Since World War II, the American public has become fully aware of the exploits of the 101st Airborne Division, the paratroopers who led the Allied invasions into Nazi-held Europe. But within the ranks of the 101st, a sub-unit attained legendary status at the time, its reputation persisting among veterans over the decades. Primarily products of the Dustbowl and the Depression, the Filthy13 grew notorious, even within the ranks of the elite 101st. Never ones to salute an officer, or take a bath, this squad became singular within the Screaming Eagles for its hard drinking, and savage fighting skill - and that was only in training.
Just prior to the invasion of Normandy, a "Stars and Stripes" photographer caught U.S. paratroopers with heads shaved into Mohawks, applying war paint to their faces. Unknown to the American public at the time, these men were the Filthy 13. After parachuting behind enemy lines in the dark hours before D-Day, the Germans got a taste of the reckless courage of this unit - except now the men were fighting with Tommy guns and explosives, not just bare knuckles.
In its spearhead role, the 13 suffered heavy casualties, some men wounded and others blown to bits. By the end of the war 30 men had passed through the squad. Throughout the war, however, the heart and soul of the Filthy 13 remained: a survivor named Jake McNiece, a half-breed Indian from Oklahoma - the toughest man in the squad and the one who formed its character. McNiece made four combat jumps, was in the forefront of every fight in northern Europe, yet somehow never made the rank of PFC. The survivors of the Filthy 13 stayed intact as a unit until the Allies finally conquered Nazi Germany.
The book does not draw a new portrait of earnest citizen soldiers. Instead it describes a group of hardscrabble guys whom any respectable person would be loath to meet in a bar or dark alley. But they were an integral part of the U.S. war against Nazi Germany. A brawling bunch of no-goodniks whose only saving grace was that they inflicted more damage on the Germans than on MPs, the English countryside and their own officers, the Filthy 13 remain a legend within the ranks of the 101st Airborne.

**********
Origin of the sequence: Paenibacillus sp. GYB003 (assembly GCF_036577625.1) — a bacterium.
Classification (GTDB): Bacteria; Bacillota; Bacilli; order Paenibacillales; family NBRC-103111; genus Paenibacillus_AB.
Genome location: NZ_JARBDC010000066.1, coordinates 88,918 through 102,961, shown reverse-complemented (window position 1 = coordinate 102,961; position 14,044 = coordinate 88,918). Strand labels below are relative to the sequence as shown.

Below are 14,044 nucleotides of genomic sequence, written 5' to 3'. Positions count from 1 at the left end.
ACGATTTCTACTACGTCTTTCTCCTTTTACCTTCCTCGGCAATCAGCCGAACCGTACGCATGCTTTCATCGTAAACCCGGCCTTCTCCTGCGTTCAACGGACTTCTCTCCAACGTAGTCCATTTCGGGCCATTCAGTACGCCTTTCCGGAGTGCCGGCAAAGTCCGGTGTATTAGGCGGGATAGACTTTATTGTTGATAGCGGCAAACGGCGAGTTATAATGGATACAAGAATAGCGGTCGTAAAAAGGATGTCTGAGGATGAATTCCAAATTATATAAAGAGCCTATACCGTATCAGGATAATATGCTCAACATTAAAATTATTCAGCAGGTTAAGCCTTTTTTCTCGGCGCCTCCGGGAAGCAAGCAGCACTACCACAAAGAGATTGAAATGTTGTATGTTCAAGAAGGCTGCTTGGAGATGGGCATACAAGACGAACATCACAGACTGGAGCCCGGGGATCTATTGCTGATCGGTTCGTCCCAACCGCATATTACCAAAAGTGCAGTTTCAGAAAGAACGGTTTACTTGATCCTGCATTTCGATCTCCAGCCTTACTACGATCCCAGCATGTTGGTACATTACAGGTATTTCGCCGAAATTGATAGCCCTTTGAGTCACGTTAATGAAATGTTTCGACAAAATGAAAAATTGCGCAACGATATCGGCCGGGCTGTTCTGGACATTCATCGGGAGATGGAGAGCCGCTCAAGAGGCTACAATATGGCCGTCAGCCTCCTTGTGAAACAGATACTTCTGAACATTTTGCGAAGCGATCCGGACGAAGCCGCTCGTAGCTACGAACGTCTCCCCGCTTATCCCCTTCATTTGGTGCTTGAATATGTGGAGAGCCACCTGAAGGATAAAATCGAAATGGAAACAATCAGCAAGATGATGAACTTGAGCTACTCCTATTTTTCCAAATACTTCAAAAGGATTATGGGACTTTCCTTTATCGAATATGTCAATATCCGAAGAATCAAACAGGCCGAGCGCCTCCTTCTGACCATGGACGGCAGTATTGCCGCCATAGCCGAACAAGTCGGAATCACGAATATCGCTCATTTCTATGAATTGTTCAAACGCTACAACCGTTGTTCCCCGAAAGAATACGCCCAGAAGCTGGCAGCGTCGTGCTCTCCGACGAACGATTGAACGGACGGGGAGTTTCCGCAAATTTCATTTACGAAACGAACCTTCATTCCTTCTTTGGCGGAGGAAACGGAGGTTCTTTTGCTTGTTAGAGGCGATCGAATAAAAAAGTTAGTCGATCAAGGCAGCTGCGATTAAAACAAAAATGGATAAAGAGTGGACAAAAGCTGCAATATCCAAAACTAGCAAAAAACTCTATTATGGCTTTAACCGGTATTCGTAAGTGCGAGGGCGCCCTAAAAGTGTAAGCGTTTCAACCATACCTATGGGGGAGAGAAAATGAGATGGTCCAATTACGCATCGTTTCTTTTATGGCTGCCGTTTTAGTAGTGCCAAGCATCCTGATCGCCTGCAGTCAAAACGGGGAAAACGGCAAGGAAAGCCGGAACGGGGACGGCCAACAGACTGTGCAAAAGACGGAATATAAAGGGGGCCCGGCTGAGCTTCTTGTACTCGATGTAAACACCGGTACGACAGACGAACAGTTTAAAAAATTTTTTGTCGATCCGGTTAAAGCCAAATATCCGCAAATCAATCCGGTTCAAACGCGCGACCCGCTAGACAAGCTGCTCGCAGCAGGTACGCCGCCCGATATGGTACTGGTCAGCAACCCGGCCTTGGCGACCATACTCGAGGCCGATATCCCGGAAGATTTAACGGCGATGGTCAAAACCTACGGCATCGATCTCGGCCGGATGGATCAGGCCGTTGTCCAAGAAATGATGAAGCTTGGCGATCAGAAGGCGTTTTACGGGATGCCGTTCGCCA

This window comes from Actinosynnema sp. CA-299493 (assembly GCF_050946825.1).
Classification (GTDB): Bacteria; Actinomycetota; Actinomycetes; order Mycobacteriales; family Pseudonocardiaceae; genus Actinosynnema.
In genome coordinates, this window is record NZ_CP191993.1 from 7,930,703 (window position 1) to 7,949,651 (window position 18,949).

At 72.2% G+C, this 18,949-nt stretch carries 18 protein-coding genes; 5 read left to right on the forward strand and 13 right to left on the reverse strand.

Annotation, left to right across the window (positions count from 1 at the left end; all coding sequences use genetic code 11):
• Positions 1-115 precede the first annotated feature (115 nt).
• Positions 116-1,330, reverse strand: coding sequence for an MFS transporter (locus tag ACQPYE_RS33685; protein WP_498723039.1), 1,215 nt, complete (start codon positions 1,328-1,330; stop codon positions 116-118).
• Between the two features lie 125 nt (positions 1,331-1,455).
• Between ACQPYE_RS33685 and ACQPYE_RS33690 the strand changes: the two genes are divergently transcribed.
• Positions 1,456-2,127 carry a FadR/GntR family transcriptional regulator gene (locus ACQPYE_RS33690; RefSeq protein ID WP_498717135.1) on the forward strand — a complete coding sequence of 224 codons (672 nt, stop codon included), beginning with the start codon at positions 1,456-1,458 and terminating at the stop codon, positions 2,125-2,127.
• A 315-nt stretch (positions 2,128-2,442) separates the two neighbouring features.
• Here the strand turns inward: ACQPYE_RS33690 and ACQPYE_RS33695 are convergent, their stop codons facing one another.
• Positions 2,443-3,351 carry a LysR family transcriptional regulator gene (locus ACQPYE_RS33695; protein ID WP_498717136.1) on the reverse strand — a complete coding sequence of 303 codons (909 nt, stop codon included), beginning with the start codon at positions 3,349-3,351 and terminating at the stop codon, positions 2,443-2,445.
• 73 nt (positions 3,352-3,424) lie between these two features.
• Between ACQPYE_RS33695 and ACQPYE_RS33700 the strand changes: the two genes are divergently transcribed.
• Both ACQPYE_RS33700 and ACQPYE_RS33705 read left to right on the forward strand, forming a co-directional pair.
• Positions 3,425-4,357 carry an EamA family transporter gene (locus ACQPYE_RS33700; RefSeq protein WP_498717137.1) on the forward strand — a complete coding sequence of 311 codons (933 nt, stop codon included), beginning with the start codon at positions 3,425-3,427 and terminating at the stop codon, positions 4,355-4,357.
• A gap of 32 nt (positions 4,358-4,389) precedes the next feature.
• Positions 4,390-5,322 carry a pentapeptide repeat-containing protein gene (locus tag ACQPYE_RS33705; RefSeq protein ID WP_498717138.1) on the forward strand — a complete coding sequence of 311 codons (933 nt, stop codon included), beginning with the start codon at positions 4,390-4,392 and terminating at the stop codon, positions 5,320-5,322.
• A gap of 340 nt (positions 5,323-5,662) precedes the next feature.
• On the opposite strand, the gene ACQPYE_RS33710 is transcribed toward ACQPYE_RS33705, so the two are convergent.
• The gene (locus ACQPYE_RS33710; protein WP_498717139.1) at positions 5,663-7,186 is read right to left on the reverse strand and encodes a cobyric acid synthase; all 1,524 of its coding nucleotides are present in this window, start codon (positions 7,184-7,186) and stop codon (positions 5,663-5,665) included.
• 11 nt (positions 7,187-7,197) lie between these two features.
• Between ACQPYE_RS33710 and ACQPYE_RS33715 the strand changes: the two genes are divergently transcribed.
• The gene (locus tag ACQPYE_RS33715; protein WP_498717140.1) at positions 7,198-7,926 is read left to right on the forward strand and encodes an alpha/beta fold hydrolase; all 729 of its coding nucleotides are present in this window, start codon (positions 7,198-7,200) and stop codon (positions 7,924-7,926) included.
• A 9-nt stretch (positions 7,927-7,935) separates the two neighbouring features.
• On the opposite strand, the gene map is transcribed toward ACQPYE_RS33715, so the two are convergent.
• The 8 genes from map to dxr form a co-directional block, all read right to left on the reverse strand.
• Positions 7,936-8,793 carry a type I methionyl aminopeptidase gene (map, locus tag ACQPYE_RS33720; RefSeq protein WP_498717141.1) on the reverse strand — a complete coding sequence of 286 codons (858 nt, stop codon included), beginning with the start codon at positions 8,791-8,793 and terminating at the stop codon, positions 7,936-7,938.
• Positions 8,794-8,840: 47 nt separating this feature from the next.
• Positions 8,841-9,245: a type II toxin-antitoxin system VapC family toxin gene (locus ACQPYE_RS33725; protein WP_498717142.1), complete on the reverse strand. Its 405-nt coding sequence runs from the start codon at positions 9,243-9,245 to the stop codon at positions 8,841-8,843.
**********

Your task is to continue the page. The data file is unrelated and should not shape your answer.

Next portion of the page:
©2003 Richard Killblane (P)2013 Audible, Inc.
This was hands down my favorite book of all time when I first read the paperback version a few years ago. So I was excited when I seen it on audible. It delivers just as I hoped. It's my favorite audio now. If I was trying to find a fault the only thing I can think of is the voice of Jack. It's not the voice I had in my head but it's perfect none the less. It's of an old man speaking just like the books wrote and it fits perfectly. The voice I had was an old man that I've know my whole life. Anyway. Of the 50+ WW2 and biography books I've read this is the best by far. The stories are incredible and well researched from the author. Every great tale has some stretch but this one never makes you second guess it for a second.
Christian Colburn West Chester, PA
I'm a huge lover of World War 2 books, and this is by far one of the best. told by the members of the group it's fascinating to listen to them discuss the same events from different points of view. And the laughter so many years later is amazing to listen to. You can tell these guys really went through it, but the fact that they could laugh about it so many years later is incredible. One of my favorite books
this is my fave book about my fave war hero. funny in parts but heart breaking in others.
anyone who reads this will love it!
"Just a story about what Jake ate through the war "
I found the book lacked in detail, no one event was explored. The story just spoke about this ex paratrooper getting into fights disobeying orders and stealing food. The storey lacked depth!
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